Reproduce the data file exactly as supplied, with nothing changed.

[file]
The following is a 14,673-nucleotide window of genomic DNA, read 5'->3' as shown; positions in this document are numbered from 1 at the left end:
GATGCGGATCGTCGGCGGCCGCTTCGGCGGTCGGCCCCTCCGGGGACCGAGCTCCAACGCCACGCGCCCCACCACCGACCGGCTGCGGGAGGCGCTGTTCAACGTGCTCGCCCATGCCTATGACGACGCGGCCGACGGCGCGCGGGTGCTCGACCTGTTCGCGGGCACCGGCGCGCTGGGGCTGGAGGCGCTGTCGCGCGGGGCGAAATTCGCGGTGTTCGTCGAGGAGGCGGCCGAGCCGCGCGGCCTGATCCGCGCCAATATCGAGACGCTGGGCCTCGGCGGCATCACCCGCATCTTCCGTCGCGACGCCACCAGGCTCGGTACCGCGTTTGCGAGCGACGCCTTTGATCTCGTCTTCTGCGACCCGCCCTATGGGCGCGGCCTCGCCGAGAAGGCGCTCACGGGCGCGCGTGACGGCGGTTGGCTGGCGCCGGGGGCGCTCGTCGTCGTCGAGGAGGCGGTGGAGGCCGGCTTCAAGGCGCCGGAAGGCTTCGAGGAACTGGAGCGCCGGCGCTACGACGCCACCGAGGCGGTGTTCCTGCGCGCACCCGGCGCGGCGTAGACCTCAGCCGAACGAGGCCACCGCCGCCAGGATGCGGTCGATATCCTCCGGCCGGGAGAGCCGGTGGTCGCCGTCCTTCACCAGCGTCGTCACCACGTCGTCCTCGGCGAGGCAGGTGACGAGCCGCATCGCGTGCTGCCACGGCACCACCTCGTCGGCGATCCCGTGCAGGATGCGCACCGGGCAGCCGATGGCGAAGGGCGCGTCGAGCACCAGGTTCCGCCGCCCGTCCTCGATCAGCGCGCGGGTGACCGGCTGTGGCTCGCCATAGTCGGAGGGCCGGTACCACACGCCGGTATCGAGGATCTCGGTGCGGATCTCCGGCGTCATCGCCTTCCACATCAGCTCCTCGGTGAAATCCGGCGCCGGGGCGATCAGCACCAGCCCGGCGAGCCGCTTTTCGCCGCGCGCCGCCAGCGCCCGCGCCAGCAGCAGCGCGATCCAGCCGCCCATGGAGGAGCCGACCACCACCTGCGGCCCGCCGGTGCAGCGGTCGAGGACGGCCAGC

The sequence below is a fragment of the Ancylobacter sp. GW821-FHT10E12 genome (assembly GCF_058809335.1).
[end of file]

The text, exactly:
The following is a 14,673-nucleotide window of genomic DNA, read 5'->3' as shown; positions in this document are numbered from 1 at the left end:
GATGCGGATCGTCGGCGGCCGCTTCGGCGGTCGGCCCCTCCGGGGACCGAGCTCCAACGCCACGCGCCCCACCACCGACCGGCTGCGGGAGGCGCTGTTCAACGTGCTCGCCCATGCCTATGACGACGCGGCCGACGGCGCGCGGGTGCTCGACCTGTTCGCGGGCACCGGCGCGCTGGGGCTGGAGGCGCTGTCGCGCGGGGCGAAATTCGCGGTGTTCGTCGAGGAGGCGGCCGAGCCGCGCGGCCTGATCCGCGCCAATATCGAGACGCTGGGCCTCGGCGGCATCACCCGCATCTTCCGTCGCGACGCCACCAGGCTCGGTACCGCGTTTGCGAGCGACGCCTTTGATCTCGTCTTCTGCGACCCGCCCTATGGGCGCGGCCTCGCCGAGAAGGCGCTCACGGGCGCGCGTGACGGCGGTTGGCTGGCGCCGGGGGCGCTCGTCGTCGTCGAGGAGGCGGTGGAGGCCGGCTTCAAGGCGCCGGAAGGCTTCGAGGAACTGGAGCGCCGGCGCTACGACGCCACCGAGGCGGTGTTCCTGCGCGCACCCGGCGCGGCGTAGACCTCAGCCGAACGAGGCCACCGCCGCCAGGATGCGGTCGATATCCTCCGGCCGGGAGAGCCGGTGGTCGCCGTCCTTCACCAGCGTCGTCACCACGTCGTCCTCGGCGAGGCAGGTGACGAGCCGCATCGCGTGCTGCCACGGCACCACCTCGTCGGCGATCCCGTGCAGGATGCGCACCGGGCAGCCGATGGCGAAGGGCGCGTCGAGCACCAGGTTCCGCCGCCCGTCCTCGATCAGCGCGCGGGTGACCGGCTGTGGCTCGCCATAGTCGGAGGGCCGGTACCACACGCCGGTATCGAGGATCTCGGTGCGGATCTCCGGCGTCATCGCCTTCCACATCAGCTCCTCGGTGAAATCCGGCGCCGGGGCGATCAGCACCAGCCCGGCGAGCCGCTTTTCGCCGCGCGCCGCCAGCGCCCGCGCCAGCAGCAGCGCGATCCAGCCGCCCATGGAGGAGCCGACCACCACCTGCGGCCCGCCGGTGCAGCGGTCGAGGACGGCCAGC

The sequence below is a fragment of the Ancylobacter sp. GW821-FHT10E12 genome (assembly GCF_058809335.1).